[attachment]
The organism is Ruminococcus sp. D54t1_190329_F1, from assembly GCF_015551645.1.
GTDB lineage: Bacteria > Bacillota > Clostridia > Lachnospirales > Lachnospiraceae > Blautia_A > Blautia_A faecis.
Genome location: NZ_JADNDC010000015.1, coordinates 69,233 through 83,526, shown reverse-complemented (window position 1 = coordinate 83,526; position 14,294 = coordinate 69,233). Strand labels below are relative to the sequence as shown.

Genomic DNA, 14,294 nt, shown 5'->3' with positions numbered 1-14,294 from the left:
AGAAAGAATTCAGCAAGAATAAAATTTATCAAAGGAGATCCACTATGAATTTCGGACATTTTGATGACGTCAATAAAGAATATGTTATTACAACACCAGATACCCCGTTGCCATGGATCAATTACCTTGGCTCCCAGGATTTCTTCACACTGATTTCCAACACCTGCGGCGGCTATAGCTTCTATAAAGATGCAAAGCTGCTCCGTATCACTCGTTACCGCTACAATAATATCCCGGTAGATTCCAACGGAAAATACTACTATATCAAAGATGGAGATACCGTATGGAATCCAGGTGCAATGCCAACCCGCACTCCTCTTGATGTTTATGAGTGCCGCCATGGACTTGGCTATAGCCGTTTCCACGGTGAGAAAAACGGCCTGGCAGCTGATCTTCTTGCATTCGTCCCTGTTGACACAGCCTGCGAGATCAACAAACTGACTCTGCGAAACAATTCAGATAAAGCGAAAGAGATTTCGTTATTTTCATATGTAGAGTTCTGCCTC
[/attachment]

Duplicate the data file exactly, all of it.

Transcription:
The organism is Ruminococcus sp. D54t1_190329_F1, from assembly GCF_015551645.1.
GTDB lineage: Bacteria > Bacillota > Clostridia > Lachnospirales > Lachnospiraceae > Blautia_A > Blautia_A faecis.
Genome location: NZ_JADNDC010000015.1, coordinates 69,233 through 83,526, shown reverse-complemented (window position 1 = coordinate 83,526; position 14,294 = coordinate 69,233). Strand labels below are relative to the sequence as shown.

Genomic DNA, 14,294 nt, shown 5'->3' with positions numbered 1-14,294 from the left:
AGAAAGAATTCAGCAAGAATAAAATTTATCAAAGGAGATCCACTATGAATTTCGGACATTTTGATGACGTCAATAAAGAATATGTTATTACAACACCAGATACCCCGTTGCCATGGATCAATTACCTTGGCTCCCAGGATTTCTTCACACTGATTTCCAACACCTGCGGCGGCTATAGCTTCTATAAAGATGCAAAGCTGCTCCGTATCACTCGTTACCGCTACAATAATATCCCGGTAGATTCCAACGGAAAATACTACTATATCAAAGATGGAGATACCGTATGGAATCCAGGTGCAATGCCAACCCGCACTCCTCTTGATGTTTATGAGTGCCGCCATGGACTTGGCTATAGCCGTTTCCACGGTGAGAAAAACGGCCTGGCAGCTGATCTTCTTGCATTCGTCCCTGTTGACACAGCCTGCGAGATCAACAAACTGACTCTGCGAAACAATTCAGATAAAGCGAAAGAGATTTCGTTATTTTCATATGTAGAGTTCTGCCTC